The Centers for Disease Control and Prevention identified at least five cases of a highly antibiotic-resistant strain of the lethal Carbapenem-resistant Enterobacteriaceae — or “nightmare bacteria” — in Pennsylvania in 2017. According to the organization, 50 percent of patients infected with CRE succumb to the disease.
The World Health Organization declared in February that antibiotic resistance is “one of the biggest threats to global health, food security, and development today” — but much of the world isn’t listening.
CRE and other bugs like it, such as methicillin-resistant Staphylococcus aureus, are hyper-resistant to antibiotics, our first defense against bacterial infections. CRE occurs when normal gut bacteria becomes incredibly resistant to antibiotics, our first defense against bacterial infections. Bugs such as MRSA develop resistance to antibiotics — like methicillin — when they evolve ways to protect themselves from our drugs. According to a 2013 study by the CDC, every year 2 million people in the United States alone will contract an antibiotic resistant infection — 23,000 of them will die. And those numbers continue to rise.
Scientists hypothesize that one cause of resistant infections in humans comes from an unexpected source — our food, and particularly meat. Farmers use large amounts -— 24.6 million pounds annually — of commercially available antibiotics in water and food in order to treat and prevent infections that can spread through large animal populations on industrial farms. Agricultural use of antibiotics is about eight times higher than use by humans.
These antibiotics are administered to animals who aren’t sick — either as preventative measures or as artificial growth promoters, which has been standard practice since the 1940s. While treating disease is important, it’s unnecessary and harmful to consumers to treat unafflicted creatures, and it’s cruel to inflate the growth of animals on industrial farms.
Humans don’t ingest extra antibiotics by eating meat. The problem with overuse of antibiotics on farms, especially on animals that are not actually sick, is that any disease-causing bacteria not killed become resistant to whatever antibiotic was used. This bacteria remains in and on meat after processing, and if it’s not properly cooked — or if a person contracts the bacteria from handling the raw meat — that person can end up with an infection that is difficult to treat and resistant to multiple antibiotics.
A study published by the American Society for Microbiology in 2013 found that amounts of “excessively resistant” E. coli were found in 14.3 percent of chicken samples from 175 grocery stores across the United States. Some of the bacteria was genetically similar to strains found on and near farms, indicating the likelihood the bacteria had traveled from farm animals to the consumer. If a consumer were to mistakenly undercook the chicken — not killing the bacteria — and consume it, that consumer would have a high likelihood of contracting a bacterial infection that few antibiotics can kill.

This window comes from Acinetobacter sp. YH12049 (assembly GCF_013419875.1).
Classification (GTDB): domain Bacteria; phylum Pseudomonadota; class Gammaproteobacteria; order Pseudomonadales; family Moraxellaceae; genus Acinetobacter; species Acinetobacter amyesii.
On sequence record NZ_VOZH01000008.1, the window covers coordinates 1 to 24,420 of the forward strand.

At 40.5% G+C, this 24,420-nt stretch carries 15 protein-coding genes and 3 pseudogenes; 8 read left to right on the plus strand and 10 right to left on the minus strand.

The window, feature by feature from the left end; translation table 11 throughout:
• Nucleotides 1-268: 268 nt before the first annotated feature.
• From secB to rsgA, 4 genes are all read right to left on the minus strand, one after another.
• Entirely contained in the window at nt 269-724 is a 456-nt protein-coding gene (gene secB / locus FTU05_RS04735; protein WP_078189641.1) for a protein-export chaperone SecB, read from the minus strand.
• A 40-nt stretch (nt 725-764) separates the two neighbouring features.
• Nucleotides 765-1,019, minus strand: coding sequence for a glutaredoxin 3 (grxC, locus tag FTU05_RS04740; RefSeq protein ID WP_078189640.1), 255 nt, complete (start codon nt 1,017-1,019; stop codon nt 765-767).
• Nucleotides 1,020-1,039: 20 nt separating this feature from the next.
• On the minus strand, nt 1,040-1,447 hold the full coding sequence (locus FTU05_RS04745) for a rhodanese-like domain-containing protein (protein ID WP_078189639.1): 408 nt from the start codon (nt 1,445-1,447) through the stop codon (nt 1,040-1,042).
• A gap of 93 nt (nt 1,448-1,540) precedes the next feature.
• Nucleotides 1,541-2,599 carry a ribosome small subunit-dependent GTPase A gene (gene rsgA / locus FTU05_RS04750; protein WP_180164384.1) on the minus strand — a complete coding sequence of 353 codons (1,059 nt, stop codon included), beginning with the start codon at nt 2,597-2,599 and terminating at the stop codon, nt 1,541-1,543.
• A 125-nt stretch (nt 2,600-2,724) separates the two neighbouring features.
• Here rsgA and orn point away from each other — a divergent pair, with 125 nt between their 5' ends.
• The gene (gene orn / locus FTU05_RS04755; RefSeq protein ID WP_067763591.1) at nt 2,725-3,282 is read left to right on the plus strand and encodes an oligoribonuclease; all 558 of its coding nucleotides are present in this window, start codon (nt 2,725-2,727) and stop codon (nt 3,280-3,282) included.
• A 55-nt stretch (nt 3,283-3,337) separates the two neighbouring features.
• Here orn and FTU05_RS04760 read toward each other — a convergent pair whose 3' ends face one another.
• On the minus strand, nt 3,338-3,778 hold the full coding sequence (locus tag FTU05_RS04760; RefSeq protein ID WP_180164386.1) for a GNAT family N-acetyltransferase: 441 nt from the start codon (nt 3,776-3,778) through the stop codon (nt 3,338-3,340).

A serious bacterial incident happened in Bethesda, Maryland, in 2011, when an outbreak of the deadly and difficult-to-contain bacteria Klebsiella pneumoniae carbapenemase infected 18 people and claimed the lives of 11 at a National Institute of Health hospital. The bacteria is highly pathogenic, and quickly spread from ICU patients to the general hospital population, eventually infecting and killing people who had no contact with any previously infected patient — meaning despite the hospital’s rigorous efforts to contain the outbreak, materials with KPC-infected surfaces were able to infect other patients. One patient who was recovering from complications due to a bone marrow transplant was infected and died a year after the initial KPC outbreak.
Overuse of antibiotics in animal agriculture isn’t the only barrier to solving the antibiotic crisis. According to Drew Smith, formerly a molecular biologist with NexStar Pharma and other pharmaceutical companies, “Big Pharma has basically given up on antibiotics. It’s not that the risks are too high, it is that the rewards are too low.”
Pharmaceutical companies, which once were heavily invested in the discovery of new antibiotics, have stopped or dramatically slowed their research and development of new antimicrobial drugs. An article in the Pharmaceutical Journal published in 2013 states that 16 new antibiotics were approved in the United States between 1983 and 1987, as compared to the two antibiotics approved between 2008 and 2011. In the four-year span from 1998 to 2002, the number of antibiotic drugs approved by the FDA decreased by 56 percent — signaling a lack of funding and research for new antibiotics. If given the time and resources, researchers could study and develop more effective strains of antibiotics.
Antibiotic use in animal agriculture is rapidly contributing to the global antibiotic crisis, and public officials and scientists simply aren’t responding. By 2050, 10 million people will die each year due to antimicrobial resistance.
Until the industrial farming industry stops the widespread overuse of antibiotics and scientists receive the funding they need to develop new, more highly effective antibiotics, stories like the KPC outbreak and the CRE crisis will become all too common — and the global population will be at risk of a critical failure in its medical infrastructure.